The second Rwandan satellite was put into orbit on the night of February 27, 2019, launched from the Kourou base in Guyana by a Russian Soyuz rocket. Rwanda’s telecommunications ministry has formed a partnership with the OneWeb program, an American company based in Arlington, Virginia headed by Greg Wyler, which was carrying out its first launch of 6 dedicated Internet communications satellites.
The satellite called Icyerekezo was built in France, in Toulouse, like the five other satellites of the OneWeb program. Its purpose is to provide high-speed Internet access to St. Pierre Nkombo secondary school, located in the District of Ruzizi Island. It is scheduled to enter service in April 2019.
The president of OneWeb said “Rwanda will be connected with the rest of the world next year around April. We are now focusing on providing 24/7 internet to all over the world. St. Pierre students will be among the beneficiaries, probably in April. They will have free internet access for ten years. After ten years, prices will be negotiated by OneWeb and the Rwandan government depending on the quality of the internet and the competition in the global internet market by then”.
The announcement of the creation of a space agency
A cabinet meeting held on Monday, May 18, 2020 approved a bill establishing the Rwandan Space Agency (RSA), marking a new step for the country towards the promotion of Earth observation technologies.
Few African countries have national space agencies. However, some countries have already taken the step in the past. These include Algeria, Tunisia, Morocco, South Africa, Angola, Egypt, Kenya, Nigeria and Zimbabwe.
Rwanda’s new space agency should be operational by July 2020, according to the Ministry of ICT and Innovation. In August 2020, the Office of the Prime Minister had named Lt. Col Francis Ngabo as the CEO of RSA. And the Agency also created its official Twitter page on December 14, 2020.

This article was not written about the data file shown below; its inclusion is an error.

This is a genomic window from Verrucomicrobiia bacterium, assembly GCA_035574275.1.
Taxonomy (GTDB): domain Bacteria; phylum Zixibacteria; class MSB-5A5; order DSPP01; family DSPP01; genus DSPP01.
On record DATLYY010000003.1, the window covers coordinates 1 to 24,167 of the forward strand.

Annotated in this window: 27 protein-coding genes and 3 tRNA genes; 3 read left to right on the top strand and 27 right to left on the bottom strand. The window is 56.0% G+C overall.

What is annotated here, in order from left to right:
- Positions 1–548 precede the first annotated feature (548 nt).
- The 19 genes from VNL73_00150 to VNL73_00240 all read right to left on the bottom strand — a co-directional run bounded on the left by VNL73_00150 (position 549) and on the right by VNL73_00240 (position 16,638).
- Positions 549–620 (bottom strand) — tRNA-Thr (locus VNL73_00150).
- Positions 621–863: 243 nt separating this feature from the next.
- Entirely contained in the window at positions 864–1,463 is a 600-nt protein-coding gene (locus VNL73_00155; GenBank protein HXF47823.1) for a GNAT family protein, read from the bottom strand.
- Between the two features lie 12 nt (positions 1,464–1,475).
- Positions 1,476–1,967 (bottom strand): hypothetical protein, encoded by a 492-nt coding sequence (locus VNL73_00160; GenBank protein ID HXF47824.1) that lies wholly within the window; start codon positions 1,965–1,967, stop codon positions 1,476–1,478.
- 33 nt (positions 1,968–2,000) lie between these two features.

Rwanda’s long-term space program aims to increase the country’s adoption of space technologies and stimulate research and development in space science. The plan was announced with the aim of harmonizing ongoing government collaborations with foreign partners related to space science and technology.
The Government stated that Rwanda considers international cooperation and partnership in the global space arena, in particular active participation in COPUOS, as essential to achieve this goal.
Indeed, in June 2019, Rwanda applied to join the United Nations Committee on the Peaceful Uses of Outer Space (C0PUOS) during the ongoing 62nd session of COPUOS in Vienna, Austria.
Victoire Ingabire Umuhoza highlighted the need for the country to create contingencies of international connectivity, leverage geospatial services for agriculture, urban planning, emergency response and build a knowledge base on space technologies. “This required the creation of a dedicated entity to coordinate these interventions at the national level” she said.
Africa’s space economy is now worth around seven billion American dollars and is expected to grow at a compound annual growth rate of seven percent to exceed ten billion American dollars by 2024, according to the 2019 African Space Industry Report.